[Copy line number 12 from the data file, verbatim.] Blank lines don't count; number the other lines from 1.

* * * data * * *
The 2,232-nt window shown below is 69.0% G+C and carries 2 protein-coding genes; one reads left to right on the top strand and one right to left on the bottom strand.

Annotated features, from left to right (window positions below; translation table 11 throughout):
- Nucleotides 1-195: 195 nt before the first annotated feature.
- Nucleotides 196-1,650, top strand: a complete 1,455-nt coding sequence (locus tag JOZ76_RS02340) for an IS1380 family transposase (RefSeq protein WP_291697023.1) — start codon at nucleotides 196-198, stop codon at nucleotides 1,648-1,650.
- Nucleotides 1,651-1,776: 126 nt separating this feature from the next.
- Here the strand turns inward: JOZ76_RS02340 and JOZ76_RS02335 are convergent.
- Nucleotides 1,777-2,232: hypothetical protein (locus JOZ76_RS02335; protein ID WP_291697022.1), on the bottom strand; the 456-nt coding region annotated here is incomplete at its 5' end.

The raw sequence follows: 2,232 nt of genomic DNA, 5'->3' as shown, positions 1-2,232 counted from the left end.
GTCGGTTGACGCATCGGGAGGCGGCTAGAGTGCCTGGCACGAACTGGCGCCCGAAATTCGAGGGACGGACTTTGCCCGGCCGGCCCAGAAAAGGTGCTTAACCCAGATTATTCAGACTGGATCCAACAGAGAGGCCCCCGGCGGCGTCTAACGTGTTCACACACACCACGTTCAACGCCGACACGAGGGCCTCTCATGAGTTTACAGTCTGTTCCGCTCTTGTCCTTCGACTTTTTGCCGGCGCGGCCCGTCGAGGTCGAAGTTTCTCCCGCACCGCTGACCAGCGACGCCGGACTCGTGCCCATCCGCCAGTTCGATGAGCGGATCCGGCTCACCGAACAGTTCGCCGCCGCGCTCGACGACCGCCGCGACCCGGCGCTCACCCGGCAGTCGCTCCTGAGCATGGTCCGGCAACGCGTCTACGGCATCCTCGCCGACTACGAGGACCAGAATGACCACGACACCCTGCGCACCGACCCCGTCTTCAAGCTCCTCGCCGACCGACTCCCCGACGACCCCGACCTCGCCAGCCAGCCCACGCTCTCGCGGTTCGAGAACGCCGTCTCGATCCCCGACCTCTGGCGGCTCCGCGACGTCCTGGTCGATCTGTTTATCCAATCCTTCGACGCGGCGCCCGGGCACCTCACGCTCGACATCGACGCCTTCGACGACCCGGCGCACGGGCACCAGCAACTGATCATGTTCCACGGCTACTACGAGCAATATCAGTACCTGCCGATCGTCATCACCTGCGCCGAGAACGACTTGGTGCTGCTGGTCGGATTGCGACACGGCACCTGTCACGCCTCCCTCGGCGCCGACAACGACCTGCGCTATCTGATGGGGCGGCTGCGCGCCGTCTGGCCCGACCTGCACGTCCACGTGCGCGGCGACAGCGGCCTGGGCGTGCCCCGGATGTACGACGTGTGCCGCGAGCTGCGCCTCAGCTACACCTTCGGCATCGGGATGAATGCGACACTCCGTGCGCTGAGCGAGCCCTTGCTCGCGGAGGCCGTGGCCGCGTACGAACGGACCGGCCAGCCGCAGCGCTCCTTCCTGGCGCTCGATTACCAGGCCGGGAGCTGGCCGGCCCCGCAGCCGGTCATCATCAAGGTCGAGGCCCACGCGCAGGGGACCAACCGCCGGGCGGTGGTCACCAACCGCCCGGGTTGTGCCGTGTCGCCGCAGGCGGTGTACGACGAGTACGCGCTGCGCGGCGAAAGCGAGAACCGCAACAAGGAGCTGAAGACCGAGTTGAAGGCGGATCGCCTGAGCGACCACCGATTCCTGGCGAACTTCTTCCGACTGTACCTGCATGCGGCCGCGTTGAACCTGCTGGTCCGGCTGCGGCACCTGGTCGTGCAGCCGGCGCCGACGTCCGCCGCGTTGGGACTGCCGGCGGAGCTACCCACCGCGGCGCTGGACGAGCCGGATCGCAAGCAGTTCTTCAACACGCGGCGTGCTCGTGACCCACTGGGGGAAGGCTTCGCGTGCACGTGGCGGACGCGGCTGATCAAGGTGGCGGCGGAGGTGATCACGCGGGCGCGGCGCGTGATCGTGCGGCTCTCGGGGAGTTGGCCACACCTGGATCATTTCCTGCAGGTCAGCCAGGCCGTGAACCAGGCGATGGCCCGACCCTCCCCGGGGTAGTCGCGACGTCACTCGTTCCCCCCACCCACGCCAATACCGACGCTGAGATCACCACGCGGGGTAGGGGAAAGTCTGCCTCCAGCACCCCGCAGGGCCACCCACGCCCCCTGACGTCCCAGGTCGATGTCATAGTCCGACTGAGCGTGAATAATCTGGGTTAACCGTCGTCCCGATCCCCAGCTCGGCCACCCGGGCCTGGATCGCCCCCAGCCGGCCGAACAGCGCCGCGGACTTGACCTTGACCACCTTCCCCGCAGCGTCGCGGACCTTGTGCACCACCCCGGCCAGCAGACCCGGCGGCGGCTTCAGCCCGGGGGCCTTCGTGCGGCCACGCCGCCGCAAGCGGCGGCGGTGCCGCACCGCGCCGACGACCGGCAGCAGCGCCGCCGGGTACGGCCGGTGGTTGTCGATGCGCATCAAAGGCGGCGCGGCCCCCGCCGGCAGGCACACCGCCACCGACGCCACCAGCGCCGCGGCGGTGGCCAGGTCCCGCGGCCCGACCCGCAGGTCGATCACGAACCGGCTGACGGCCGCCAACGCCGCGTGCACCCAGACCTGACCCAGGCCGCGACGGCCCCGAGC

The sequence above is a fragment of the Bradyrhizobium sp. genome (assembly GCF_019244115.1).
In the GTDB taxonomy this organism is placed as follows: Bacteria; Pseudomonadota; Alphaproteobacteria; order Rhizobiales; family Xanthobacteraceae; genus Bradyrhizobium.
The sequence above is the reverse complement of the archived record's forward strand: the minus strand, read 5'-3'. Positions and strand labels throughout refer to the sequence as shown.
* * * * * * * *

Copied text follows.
The sequence above is the reverse complement of the archived record's forward strand: the minus strand, read 5'-3'. Positions and strand labels throughout refer to the sequence as shown.